“What does it say?” Paul says. 

Mary reads it to herself, then says, “Place special emphasis on an old friendship,” she says.

“There he is again…”

God damnit, Paul…” Mary slams her fist on the table and the candle nearly goes out. “How are we ever to get past this when you won’t let it go?” She says. 

Paul takes a large gulp of his drink, “I don’t want the stupid cookie.”

She looks at the package, “there is only one fortune,” she says. 

“What?” 

“There is clearly no fortune in one of them.”

“Like a still born,” Paul says and Mary laughs quietly. 

“Let’s split it,” she says. 

“I don’t want cookies anymore.” 

“The fortune. Let’s share the fortune.” 

“Isn’t that breaking the rules?”

“I don’t think so. Let's see what happens.” 

Mary carefully unwraps the two vanilla cookies and puts the stillborn aside. She holds up the cookie and says, “pull...” 

When they pull the cookie apart the fortune stays lodged in the end Mary has. She unfolds it and reads it silently to herself.

“What does it say?” 

She looks at Paul then back at the fortune. 

“Let me guess…” Paul says, “may your wildest dreams come true...” 

“It says, ‘there is just one life for each of us: our own.” 

Paul comes forward and leans his elbows on the table, “that's’ really what it says?”

Mary very carefully slides the fortune over to Paul.  

“What do you think it means?” he says after reading it.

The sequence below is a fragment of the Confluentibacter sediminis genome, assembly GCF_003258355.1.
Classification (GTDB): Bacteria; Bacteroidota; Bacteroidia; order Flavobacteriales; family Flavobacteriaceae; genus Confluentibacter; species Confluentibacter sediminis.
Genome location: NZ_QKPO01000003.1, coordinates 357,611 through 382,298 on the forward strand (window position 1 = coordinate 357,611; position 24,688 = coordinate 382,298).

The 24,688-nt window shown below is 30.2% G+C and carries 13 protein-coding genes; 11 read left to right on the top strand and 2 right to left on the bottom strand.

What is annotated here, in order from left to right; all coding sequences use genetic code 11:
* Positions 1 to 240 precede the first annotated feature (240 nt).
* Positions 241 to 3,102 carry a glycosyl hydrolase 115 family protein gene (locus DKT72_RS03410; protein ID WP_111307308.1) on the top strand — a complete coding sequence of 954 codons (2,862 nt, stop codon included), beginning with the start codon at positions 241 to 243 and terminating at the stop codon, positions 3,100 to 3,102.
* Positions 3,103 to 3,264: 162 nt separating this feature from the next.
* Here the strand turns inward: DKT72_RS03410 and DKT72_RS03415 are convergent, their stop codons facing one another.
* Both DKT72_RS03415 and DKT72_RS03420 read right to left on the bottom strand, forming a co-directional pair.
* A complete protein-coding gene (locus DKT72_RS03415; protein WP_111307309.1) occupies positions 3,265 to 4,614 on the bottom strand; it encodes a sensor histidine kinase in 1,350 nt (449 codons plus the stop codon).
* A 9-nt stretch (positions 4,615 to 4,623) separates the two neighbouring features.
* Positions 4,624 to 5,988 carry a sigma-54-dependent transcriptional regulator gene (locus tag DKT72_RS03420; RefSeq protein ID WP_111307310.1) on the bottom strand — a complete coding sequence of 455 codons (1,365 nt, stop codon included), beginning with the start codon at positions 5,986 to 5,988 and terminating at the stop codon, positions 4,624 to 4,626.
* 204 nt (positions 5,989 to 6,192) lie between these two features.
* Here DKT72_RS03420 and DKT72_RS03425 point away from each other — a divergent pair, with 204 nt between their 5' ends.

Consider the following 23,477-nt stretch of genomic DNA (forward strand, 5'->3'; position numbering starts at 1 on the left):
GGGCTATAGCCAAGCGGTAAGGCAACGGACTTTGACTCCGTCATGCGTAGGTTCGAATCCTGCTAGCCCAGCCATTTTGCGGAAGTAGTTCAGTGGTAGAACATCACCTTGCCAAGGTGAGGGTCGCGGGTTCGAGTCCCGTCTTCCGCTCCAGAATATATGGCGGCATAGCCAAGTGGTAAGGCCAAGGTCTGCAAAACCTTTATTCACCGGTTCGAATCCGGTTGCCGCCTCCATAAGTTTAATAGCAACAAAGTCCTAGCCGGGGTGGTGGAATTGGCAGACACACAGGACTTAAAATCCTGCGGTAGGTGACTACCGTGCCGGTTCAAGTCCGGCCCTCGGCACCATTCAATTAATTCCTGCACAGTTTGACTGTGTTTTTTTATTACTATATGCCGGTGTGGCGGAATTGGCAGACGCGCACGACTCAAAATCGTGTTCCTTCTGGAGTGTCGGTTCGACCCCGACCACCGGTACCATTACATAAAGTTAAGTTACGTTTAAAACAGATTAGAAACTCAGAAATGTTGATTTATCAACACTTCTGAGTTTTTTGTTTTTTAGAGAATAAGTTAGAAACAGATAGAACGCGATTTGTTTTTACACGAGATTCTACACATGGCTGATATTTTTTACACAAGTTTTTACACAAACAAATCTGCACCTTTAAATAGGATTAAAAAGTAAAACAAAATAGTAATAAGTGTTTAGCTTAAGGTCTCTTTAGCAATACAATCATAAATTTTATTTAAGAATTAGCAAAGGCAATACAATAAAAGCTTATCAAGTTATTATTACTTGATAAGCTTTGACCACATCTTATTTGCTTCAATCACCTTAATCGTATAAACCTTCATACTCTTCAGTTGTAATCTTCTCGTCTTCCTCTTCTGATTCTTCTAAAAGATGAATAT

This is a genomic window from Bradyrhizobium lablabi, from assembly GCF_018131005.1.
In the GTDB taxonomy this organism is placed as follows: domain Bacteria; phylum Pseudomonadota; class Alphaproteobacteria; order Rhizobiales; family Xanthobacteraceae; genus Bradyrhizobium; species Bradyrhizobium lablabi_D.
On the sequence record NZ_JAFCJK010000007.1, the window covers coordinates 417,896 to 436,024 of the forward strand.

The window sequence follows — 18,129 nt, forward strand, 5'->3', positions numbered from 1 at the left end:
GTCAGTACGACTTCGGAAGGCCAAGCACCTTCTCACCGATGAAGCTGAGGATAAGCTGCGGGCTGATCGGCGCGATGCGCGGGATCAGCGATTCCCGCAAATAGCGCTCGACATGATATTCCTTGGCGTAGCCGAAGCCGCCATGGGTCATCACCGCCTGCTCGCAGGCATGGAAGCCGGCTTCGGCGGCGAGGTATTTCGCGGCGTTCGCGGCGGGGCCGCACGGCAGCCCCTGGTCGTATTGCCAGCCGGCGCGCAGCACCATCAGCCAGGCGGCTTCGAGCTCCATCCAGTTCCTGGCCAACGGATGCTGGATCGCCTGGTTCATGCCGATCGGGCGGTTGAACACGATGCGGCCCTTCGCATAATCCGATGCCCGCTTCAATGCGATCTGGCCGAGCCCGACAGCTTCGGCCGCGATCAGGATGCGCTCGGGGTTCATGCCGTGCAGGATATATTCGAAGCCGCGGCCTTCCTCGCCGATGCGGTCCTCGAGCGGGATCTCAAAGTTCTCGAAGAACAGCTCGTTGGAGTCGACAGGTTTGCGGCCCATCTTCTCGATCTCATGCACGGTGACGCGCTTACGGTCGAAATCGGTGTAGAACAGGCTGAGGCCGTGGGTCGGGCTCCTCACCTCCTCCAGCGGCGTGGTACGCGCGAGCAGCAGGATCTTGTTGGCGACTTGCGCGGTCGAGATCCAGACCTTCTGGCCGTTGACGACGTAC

“I don’t know. I suppose it's up to us don’t you think?” 

“I don’t think it means anything.” 

“If that’s what you believe...” 

“What do you think it means?” Paul says again.

“I don’t know. Maybe that we need to figure out how we make sense… two pieces, you know? Trying to make a whole. It won’t be perfect.” 

The candle flickers and Mary’s eyes are wet and she closes them and the light on her face reflects back to Paul like she was a satellite orbiting him. 

“Or maybe it means we aren't meant to be whole at all," Mary says. "Maybe my life is my own and yours is your own". 

“Is that what you want?” 

“I don’t know what I want.”

“You never know what you want. Did you know that sometimes I don’t even know what to say to you anymore.” 

“Maybe you don’t have to say anything. Maybe we should just stop everything. Maybe its all run its course.”

“Is that what you think?” 

“Sometimes. But other times I think we are married and this shit just happens sometimes.”

“Do you love me?” 

“I don’t know... Do you love me?” 

“I think so. It's not the same as it was.” 

“Nothing is.” 

“So what now?” 

“Lets just go home. I want to go to bed early tonight.” 

“Home,” Paul says. “What is home?” 

“Home is where we live...” 

January 16, 2021 01:38

You must sign up or log in to submit a comment.

0 comments